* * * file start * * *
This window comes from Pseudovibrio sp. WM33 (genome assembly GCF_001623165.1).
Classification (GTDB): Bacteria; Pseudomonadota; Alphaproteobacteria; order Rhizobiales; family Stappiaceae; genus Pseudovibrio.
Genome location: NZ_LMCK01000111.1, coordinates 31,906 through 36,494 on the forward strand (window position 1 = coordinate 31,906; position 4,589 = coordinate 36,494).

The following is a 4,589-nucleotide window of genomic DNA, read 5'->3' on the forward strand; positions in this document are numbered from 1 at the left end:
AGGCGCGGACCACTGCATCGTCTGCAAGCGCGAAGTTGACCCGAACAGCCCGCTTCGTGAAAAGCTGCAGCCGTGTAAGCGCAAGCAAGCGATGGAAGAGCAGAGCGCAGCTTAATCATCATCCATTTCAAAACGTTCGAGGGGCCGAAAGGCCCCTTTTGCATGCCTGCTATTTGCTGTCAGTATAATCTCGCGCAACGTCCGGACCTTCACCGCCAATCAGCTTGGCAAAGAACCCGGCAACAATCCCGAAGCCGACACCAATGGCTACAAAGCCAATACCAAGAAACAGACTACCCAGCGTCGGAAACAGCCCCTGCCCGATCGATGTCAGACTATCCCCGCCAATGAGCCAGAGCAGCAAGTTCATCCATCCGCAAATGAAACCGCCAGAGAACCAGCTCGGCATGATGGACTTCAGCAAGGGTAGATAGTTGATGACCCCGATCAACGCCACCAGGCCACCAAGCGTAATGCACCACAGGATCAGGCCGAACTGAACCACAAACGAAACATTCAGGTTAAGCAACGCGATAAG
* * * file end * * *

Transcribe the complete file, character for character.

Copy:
This window comes from Pseudovibrio sp. WM33 (genome assembly GCF_001623165.1).
Classification (GTDB): Bacteria; Pseudomonadota; Alphaproteobacteria; order Rhizobiales; family Stappiaceae; genus Pseudovibrio.
Genome location: NZ_LMCK01000111.1, coordinates 31,906 through 36,494 on the forward strand (window position 1 = coordinate 31,906; position 4,589 = coordinate 36,494).

The following is a 4,589-nucleotide window of genomic DNA, read 5'->3' on the forward strand; positions in this document are numbered from 1 at the left end:
AGGCGCGGACCACTGCATCGTCTGCAAGCGCGAAGTTGACCCGAACAGCCCGCTTCGTGAAAAGCTGCAGCCGTGTAAGCGCAAGCAAGCGATGGAAGAGCAGAGCGCAGCTTAATCATCATCCATTTCAAAACGTTCGAGGGGCCGAAAGGCCCCTTTTGCATGCCTGCTATTTGCTGTCAGTATAATCTCGCGCAACGTCCGGACCTTCACCGCCAATCAGCTTGGCAAAGAACCCGGCAACAATCCCGAAGCCGACACCAATGGCTACAAAGCCAATACCAAGAAACAGACTACCCAGCGTCGGAAACAGCCCCTGCCCGATCGATGTCAGACTATCCCCGCCAATGAGCCAGAGCAGCAAGTTCATCCATCCGCAAATGAAACCGCCAGAGAACCAGCTCGGCATGATGGACTTCAGCAAGGGTAGATAGTTGATGACCCCGATCAACGCCACCAGGCCACCAAGCGTAATGCACCACAGGATCAGGCCGAACTGAACCACAAACGAAACATTCAGGTTAAGCAACGCGATAAG